Toronto has a booming food scene, with every kind of cuisine under the sun at our fingertips, but there’s one thing our restaurants have never quite been able to pull off: launching a bona fide international food trend. That moment may have finally come, thanks to the unlikely pairing of a tiny Chinatown cupcakery and the world’s biggest coffee conglomerate.
This week, Starbucks unveiled the Unicorn Frappucino, a towering blue-and-purple concoction that immediately broke the Internet. But eagle-eyed local dessert fiends quickly recognized the similarities in name, concept and kid-friendly colour palette to a drink rolled out last summer by CutiePie Cupcakes & Co. (235 Spadina, 416-593-9323, cutiepiecupcakes.ca), a year-old bakery and cafe.
“Ive been bombarded with emails, text messages, Instagrams, calls from friends and clients, everybody,” says Melanie Abdilla, CutiePie’s proprietor.
Her “unicorn latte,” a hot or iced latte spiked with blue cotton candy and piled high with rosy-hued cotton candy and pale-blue sprinkles, comes topped with the customer’s choice of whoopie pie. The drink achieved local viral status last summer originally named the LattePie, it was soon dubbed the “unicorn latte” by fans, a title the shop gleefully embraced. “People would be like ‘Uh, can I get that unicorn latte?’ We were like ‘Did you hear that?'”
Their version differs in a few ways from Starbucks’s, which is built on a pink-tinted mango creme base and features a sour blue syrup inside that supposedly makes the drink more tart and purple-tinted as you swirl it. But it’s similar enough that the shop’s fans have been going to bat online for their hometown sugar-fix of choice.
“Our fans on Instagram have been tagging us like ‘This is the original! This is the best drink Ive ever had! Get the original one locally at Cutie Pie!’ I love it,” she adds.
So, how does she feel about the similarity?
“I think its flattering,” she says. “I do see a resemblance. I wasnt there when they made it up, so I dont know exactly where they got the inspiration. But I like that Im on the same tip as some big corporation.”
“And now, unicorn magic is everywhere, which is amazing,” she laughs. “Theyve helped the propaganda.”
Magical creatures and Lisa Frank colour schemes are the standard at CutiePie the cupcake boxes are screaming pink, and there’s a decal of the unicorn emoji on nearly every surface. When coming up with the coffee program for her cafe, Abdilla a baker, not a barista by trade found herself struggling to create something that fit. A friend suggested she work her cupcake and whoopie pie flavours into the drinks, starting with cotton candy.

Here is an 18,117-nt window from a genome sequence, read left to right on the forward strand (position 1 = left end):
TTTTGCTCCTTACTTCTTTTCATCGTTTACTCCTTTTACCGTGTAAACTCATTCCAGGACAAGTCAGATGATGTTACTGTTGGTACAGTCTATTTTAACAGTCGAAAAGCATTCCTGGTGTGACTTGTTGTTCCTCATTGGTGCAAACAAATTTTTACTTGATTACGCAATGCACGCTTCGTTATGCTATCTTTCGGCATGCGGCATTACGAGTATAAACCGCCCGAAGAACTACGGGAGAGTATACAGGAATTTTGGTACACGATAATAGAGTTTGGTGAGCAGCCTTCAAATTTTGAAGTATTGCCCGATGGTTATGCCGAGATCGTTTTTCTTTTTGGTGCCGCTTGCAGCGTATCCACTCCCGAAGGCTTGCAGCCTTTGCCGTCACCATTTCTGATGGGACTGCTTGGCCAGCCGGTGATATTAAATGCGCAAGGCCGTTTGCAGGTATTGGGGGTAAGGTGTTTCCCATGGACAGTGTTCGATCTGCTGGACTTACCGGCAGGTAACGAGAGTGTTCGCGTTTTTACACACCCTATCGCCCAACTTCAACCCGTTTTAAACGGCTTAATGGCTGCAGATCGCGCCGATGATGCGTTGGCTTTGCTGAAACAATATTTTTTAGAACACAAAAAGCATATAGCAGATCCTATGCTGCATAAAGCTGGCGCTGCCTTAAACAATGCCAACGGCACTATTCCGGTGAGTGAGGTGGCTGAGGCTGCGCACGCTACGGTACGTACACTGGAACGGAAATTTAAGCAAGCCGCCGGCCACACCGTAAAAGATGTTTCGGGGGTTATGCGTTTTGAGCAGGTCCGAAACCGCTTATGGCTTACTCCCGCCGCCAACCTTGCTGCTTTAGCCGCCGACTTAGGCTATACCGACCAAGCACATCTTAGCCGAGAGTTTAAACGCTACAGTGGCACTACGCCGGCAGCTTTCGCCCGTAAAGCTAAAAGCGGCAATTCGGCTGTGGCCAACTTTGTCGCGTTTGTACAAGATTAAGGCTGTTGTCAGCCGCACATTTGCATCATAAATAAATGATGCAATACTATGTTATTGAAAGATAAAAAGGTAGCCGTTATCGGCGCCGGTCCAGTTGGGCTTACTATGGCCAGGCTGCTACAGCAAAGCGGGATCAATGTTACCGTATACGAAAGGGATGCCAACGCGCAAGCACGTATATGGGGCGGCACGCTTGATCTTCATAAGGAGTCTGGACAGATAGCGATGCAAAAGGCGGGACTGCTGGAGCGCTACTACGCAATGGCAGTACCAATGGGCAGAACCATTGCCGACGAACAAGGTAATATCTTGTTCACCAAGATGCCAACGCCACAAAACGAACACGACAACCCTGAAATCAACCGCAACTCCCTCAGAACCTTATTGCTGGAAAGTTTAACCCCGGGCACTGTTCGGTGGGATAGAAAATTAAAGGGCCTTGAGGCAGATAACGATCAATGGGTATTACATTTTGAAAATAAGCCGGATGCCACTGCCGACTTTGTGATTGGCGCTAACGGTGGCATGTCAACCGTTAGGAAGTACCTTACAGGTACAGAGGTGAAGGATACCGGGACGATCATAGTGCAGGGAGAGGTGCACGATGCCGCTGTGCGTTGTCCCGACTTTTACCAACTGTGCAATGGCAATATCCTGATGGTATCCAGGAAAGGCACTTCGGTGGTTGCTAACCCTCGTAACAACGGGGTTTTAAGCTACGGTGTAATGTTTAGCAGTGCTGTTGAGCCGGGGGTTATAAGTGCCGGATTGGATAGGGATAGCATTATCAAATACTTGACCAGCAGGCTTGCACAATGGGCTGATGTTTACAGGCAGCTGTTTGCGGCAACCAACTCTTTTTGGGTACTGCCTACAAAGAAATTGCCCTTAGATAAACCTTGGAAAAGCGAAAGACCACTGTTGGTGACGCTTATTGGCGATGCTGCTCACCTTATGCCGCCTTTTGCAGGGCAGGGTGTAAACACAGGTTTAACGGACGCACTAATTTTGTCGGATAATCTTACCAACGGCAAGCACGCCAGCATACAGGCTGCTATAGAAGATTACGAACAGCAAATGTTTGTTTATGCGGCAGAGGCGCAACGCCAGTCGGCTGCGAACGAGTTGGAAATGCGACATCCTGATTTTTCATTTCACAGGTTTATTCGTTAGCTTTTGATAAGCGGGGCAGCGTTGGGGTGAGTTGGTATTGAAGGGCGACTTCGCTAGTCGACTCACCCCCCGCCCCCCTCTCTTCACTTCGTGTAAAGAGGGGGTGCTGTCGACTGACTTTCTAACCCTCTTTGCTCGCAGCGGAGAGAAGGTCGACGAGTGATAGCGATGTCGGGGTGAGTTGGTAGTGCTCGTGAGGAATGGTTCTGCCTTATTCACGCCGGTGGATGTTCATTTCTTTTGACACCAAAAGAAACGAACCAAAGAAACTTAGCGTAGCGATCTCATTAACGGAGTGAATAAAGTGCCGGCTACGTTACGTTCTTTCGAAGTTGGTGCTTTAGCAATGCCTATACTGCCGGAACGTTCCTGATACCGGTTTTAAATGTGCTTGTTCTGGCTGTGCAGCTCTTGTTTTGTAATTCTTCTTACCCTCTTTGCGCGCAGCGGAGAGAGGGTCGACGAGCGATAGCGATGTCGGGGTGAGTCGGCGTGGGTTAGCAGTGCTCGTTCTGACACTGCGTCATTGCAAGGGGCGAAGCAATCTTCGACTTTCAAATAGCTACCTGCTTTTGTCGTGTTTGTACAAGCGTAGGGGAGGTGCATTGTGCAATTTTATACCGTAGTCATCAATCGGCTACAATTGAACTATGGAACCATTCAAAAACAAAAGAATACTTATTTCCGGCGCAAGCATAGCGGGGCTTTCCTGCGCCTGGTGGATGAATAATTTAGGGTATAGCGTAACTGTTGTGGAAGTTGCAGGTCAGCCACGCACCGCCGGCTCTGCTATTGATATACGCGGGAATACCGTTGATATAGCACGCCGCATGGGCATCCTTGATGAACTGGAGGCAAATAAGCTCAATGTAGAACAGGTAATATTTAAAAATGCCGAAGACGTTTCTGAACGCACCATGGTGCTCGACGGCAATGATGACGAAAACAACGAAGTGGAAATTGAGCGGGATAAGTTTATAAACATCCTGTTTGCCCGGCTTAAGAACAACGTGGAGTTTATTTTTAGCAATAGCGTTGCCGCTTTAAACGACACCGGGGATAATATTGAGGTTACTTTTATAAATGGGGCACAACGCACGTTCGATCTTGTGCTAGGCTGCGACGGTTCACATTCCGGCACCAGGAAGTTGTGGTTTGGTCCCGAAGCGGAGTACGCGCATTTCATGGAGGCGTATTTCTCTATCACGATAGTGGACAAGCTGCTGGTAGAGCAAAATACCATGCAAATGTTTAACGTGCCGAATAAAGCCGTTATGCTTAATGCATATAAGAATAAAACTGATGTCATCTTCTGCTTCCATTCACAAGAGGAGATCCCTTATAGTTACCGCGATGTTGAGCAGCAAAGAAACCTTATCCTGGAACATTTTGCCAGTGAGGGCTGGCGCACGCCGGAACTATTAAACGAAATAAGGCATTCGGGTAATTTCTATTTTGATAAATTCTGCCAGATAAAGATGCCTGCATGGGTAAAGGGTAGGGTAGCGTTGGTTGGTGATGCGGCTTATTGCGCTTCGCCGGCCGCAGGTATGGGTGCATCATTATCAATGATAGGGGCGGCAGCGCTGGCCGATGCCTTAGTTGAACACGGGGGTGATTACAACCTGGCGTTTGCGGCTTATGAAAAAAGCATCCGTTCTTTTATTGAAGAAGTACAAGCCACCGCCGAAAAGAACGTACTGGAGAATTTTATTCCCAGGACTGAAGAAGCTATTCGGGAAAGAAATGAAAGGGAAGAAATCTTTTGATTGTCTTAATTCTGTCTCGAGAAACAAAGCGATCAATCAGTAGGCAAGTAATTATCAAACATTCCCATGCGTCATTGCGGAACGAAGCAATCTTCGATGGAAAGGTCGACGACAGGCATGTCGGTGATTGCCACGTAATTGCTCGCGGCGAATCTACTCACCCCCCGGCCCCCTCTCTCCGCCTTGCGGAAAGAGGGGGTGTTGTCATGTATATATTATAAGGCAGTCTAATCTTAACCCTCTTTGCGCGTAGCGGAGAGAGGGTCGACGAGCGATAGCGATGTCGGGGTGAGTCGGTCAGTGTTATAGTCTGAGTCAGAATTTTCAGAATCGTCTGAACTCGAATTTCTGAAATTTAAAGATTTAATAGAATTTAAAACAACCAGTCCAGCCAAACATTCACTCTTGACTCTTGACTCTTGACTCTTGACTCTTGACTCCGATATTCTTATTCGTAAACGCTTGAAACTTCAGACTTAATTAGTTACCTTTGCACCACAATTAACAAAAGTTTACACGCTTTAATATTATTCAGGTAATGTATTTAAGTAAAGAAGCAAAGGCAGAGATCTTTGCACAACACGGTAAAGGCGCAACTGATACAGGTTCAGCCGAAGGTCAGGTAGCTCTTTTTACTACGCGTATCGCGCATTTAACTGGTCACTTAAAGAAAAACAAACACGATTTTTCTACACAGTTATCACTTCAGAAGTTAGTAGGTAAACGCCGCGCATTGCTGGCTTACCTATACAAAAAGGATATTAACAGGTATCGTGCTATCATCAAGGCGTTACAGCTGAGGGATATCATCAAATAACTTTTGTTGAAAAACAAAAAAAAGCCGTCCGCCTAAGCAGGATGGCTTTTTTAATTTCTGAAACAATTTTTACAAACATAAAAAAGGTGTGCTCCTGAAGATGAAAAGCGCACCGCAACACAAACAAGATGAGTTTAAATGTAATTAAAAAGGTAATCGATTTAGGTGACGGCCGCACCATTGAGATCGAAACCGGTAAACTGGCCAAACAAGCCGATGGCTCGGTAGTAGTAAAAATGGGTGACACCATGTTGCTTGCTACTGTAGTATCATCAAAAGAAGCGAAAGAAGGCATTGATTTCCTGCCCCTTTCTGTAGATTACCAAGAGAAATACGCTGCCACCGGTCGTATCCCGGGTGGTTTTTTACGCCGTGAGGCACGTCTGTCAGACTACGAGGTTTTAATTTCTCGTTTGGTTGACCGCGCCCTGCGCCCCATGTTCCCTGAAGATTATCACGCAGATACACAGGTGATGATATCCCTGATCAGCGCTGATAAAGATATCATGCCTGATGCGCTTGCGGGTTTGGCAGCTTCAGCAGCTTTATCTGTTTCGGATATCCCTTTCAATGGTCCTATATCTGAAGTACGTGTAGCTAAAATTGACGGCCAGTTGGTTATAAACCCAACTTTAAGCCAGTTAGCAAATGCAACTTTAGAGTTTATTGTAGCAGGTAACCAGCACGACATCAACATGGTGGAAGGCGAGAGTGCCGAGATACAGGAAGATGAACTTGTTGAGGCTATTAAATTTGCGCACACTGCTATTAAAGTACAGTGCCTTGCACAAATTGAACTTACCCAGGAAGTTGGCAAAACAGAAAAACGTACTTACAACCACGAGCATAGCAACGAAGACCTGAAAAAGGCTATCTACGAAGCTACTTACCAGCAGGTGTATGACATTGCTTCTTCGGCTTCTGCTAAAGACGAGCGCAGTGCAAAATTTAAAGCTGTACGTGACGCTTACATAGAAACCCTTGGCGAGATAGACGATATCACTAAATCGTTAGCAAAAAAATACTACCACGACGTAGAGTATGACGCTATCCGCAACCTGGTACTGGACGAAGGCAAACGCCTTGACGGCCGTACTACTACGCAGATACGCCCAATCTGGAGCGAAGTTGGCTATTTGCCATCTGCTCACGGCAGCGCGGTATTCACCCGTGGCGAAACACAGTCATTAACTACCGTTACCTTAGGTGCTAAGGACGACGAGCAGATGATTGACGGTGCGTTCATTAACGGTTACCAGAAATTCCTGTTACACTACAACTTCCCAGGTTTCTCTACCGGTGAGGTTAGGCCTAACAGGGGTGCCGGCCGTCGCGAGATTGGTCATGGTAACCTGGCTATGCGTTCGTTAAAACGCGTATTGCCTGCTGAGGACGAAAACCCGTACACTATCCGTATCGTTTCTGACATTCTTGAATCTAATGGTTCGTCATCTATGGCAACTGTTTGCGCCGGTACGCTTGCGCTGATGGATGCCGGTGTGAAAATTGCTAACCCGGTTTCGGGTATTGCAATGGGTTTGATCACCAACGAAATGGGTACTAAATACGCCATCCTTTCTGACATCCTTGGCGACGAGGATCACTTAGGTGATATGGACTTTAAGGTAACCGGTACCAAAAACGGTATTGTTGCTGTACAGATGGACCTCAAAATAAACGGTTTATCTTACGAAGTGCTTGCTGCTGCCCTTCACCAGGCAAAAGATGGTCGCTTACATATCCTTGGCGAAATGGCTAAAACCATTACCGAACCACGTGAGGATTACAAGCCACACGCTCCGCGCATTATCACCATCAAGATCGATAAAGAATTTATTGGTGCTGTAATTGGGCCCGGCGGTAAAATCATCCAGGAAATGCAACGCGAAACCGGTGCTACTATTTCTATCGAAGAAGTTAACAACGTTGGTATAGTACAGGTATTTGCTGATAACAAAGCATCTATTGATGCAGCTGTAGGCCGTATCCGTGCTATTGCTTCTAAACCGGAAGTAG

“At first, we were getting criticized so much people leaving Instagram comments like you guys ruined coffee,” she laughs. But word got around swiftly, as did tantalizing images of the pink-and-blue drink now, she says, she gets people from out of town making special trips to slurp one down.
The term “unicorn latte” later popped up in the blogosphere when New York cafe The End Brooklyn began serving their own $9 drink earlier this year. Comparing their drink to Starbucks and CutiePie, it’s a unicorn of a decidedly different colour a health-counscious $9 elixir made of coconut milk, cayenne and lemon, tinted a pretty sea-blue with E3 algae and topped with edible flowers.
The sugary Starbucks version, out now until April 23 is earning decidedly mixed reviews but Abdilla says the original, while a little richer than your average latte, isn’t nearly as sugary as it looks. CutiePie staffer Meenakshi Bhojwani say some even add extra simple syrup to their drink or scarf down the whoopie pie perched on top, then order a giant cupcake on the side.
“Its not that overpowering,” Bhojwani says. “Its light, its nice, its flavourful.”
“We also make them for kids without coffee, or decaf, and we can spike them with ice cream as well,” Abdilla adds (pink-and-blue champagne-flavoured ice cream, to be specific).
“We also feel its very important to tell people that our latte is made with 200 per cent real unicorn magic, not from concentrate.”
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